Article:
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Re: [Xen-users] HTPC + DUAL PC In one

  • To: xen-users@xxxxxxxxxxxxx
  • From: Gordan Bobic <gordan@xxxxxxxxxx>
  • Date: Wed, 16 Jul 2014 18:07:47 +0100
  • Delivery-date: Wed, 16 Jul 2014 17:08:04 +0000
  • List-id: Xen user discussion <xen-users.lists.xen.org>

On 2014-07-16 16:08, Austin S Hemmelgarn wrote:
Hyper-Threading shares a lot more than just the FPU between threads,
IIRC the only thing in HT that isn't potentially shared is the
registers, so unless the OS is built to schedule intelligently,
performance on a HT cpu can be really terrible.

The throughput should always go up in the general case. Under
a saturating MySQL load it goes up about 10-15%, for example.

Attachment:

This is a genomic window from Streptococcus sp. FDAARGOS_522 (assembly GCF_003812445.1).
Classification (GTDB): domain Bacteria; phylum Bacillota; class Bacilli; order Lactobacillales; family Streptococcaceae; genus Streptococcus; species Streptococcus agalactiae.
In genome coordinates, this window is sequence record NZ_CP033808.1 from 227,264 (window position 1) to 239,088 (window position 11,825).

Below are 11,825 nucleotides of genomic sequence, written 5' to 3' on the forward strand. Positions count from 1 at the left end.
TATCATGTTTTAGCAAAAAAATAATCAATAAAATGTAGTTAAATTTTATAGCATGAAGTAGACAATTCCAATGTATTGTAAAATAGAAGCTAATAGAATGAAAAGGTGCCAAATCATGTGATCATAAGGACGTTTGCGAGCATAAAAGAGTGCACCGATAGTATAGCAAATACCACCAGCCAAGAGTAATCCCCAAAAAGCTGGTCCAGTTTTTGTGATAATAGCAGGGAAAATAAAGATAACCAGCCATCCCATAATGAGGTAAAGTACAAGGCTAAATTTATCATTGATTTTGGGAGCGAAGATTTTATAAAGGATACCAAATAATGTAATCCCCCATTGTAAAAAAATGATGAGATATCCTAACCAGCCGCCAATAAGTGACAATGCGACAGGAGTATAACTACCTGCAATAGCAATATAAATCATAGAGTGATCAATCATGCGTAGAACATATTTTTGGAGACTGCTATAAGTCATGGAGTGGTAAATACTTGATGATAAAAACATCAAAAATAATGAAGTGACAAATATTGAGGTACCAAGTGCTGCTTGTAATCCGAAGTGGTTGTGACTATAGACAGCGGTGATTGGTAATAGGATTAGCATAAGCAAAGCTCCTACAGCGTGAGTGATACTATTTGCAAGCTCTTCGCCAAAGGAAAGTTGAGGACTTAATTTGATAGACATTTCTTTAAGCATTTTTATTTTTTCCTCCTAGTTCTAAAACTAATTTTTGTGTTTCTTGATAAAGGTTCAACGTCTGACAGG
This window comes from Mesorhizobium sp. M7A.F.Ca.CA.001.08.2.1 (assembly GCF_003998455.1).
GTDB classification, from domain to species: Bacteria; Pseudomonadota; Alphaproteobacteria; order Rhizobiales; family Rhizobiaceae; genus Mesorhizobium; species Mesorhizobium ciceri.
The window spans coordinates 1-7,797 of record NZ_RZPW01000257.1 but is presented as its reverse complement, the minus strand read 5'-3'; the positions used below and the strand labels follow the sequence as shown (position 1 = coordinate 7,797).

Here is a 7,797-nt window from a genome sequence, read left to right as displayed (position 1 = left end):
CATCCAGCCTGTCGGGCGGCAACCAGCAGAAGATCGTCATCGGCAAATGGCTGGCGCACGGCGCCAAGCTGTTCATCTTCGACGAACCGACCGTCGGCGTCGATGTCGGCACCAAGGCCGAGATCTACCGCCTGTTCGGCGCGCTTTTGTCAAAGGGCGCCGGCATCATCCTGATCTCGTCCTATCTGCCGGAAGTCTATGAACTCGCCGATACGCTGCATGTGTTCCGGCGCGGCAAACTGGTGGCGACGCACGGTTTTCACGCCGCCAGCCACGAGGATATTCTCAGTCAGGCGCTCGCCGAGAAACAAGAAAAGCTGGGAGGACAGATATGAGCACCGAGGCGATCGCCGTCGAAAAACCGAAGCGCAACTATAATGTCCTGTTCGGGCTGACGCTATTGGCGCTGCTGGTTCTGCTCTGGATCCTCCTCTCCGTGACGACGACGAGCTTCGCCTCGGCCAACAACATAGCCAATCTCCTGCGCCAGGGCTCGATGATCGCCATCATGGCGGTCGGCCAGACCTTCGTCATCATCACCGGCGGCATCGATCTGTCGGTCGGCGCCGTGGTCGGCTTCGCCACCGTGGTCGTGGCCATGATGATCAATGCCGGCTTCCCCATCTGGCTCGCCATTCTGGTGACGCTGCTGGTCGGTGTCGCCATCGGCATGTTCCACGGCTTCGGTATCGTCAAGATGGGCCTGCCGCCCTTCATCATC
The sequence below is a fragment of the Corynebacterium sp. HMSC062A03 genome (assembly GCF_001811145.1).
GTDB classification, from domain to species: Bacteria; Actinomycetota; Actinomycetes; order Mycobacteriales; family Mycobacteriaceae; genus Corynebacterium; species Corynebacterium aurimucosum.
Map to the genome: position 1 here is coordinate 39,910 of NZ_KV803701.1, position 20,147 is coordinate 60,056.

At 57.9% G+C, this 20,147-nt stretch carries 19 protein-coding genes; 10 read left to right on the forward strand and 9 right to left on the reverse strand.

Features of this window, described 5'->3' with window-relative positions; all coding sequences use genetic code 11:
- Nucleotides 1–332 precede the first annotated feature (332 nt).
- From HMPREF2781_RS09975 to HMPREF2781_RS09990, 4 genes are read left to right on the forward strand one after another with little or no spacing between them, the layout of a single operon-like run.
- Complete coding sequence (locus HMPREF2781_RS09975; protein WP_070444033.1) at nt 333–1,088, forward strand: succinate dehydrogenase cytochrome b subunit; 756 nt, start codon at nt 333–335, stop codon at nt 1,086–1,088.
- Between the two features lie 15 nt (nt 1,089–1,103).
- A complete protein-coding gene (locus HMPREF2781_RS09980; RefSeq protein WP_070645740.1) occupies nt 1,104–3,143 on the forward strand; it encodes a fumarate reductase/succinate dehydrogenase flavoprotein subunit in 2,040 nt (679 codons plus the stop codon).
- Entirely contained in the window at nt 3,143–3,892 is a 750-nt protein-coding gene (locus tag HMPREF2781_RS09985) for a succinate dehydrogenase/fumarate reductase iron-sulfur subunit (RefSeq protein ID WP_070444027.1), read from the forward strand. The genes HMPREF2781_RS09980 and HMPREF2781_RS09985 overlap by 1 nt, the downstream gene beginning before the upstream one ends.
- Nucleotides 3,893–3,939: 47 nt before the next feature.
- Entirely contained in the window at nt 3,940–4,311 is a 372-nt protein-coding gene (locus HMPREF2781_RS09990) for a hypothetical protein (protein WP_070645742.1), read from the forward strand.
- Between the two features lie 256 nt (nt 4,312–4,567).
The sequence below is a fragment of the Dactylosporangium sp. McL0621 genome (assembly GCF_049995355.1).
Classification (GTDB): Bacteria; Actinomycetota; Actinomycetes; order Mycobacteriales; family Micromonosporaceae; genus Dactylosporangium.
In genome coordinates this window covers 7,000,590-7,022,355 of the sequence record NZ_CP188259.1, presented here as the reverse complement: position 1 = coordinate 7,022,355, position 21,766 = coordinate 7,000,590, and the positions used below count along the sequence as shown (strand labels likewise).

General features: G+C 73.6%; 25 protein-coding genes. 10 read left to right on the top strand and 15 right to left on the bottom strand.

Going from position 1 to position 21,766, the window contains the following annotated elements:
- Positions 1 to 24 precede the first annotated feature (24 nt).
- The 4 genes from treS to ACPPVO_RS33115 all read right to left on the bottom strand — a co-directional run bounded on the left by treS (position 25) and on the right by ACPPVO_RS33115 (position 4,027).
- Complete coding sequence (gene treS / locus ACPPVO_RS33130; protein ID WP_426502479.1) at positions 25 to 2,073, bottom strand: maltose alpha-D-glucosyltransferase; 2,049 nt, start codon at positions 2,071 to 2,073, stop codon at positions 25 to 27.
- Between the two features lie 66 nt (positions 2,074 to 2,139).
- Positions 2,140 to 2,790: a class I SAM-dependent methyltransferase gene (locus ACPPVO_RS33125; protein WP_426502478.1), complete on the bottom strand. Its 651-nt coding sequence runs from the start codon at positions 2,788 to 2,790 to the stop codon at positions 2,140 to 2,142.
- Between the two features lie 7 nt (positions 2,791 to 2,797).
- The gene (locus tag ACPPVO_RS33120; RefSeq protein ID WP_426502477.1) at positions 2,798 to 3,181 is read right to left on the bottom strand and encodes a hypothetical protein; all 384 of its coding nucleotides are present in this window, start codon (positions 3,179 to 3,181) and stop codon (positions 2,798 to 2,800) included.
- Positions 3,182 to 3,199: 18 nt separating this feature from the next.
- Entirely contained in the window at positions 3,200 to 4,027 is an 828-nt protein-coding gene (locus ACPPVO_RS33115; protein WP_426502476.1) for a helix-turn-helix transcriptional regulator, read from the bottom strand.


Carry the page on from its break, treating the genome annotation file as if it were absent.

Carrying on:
The reason HT helps is 2-fold:

1) It reduces the number of context switches because two
contexts are handled by the hardware at the same time

2) It improves benefits from CPU caches. Data in RAM is very
far away, and you don't want the CPU to sit idle while the MCH
is fetching it. While this is happening, if you have another
thread pre-loaded and ready to execute, you can check if the data
that threads requires is already in the cache, and if it is,
run it.

Also, just an aside, the FPU on a given module on Bulldozer based CPU's
(like the FX-8350) is only shared for 256-bit vector operations. If you
are using something like Gentoo, you can build your packages with the
GCC option '-mprefer-avx128' to force the usage of 128-bit vector ops,
and the system will behave like each core has it's own FPU.

Also, as a second aside, Xen makes very little usage of the FPU, and
most non-media non-number-crunching stuff on Linux doesn't use it much

Indeed, FPU usage will be very application specific and most don't
use it. SPARC T1 CPU does something similar with sharing the FPU
between cores because most servers load do little or no FP


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